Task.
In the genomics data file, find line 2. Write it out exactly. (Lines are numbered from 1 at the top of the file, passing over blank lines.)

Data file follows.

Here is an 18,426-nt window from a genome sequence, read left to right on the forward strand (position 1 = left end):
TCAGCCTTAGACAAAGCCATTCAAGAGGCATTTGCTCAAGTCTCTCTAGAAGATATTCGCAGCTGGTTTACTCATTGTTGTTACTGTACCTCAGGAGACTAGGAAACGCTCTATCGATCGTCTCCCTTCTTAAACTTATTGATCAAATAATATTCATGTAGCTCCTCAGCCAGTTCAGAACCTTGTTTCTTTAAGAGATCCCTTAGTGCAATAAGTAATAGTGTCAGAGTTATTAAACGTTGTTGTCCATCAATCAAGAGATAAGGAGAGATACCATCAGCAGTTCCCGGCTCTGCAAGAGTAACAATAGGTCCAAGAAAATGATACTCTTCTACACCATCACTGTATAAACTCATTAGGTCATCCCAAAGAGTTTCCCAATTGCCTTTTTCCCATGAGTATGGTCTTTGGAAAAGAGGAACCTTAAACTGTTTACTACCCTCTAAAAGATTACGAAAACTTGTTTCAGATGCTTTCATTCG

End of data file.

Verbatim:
TCAGCCTTAGACAAAGCCATTCAAGAGGCATTTGCTCAAGTCTCTCTAGAAGATATTCGCAGCTGGTTTACTCATTGTTGTTACTGTACCTCAGGAGACTAGGAAACGCTCTATCGATCGTCTCCCTTCTTAAACTTATTGATCAAATAATATTCATGTAGCTCCTCAGCCAGTTCAGAACCTTGTTTCTTTAAGAGATCCCTTAGTGCAATAAGTAATAGTGTCAGAGTTATTAAACGTTGTTGTCCATCAATCAAGAGATAAGGAGAGATACCATCAGCAGTTCCCGGCTCTGCAAGAGTAACAATAGGTCCAAGAAAATGATACTCTTCTACACCATCACTGTATAAACTCATTAGGTCATCCCAAAGAGTTTCCCAATTGCCTTTTTCCCATGAGTATGGTCTTTGGAAAAGAGGAACCTTAAACTGTTTACTACCCTCTAAAAGATTACGAAAACTTGTTTCAGATGCTTTCATTCG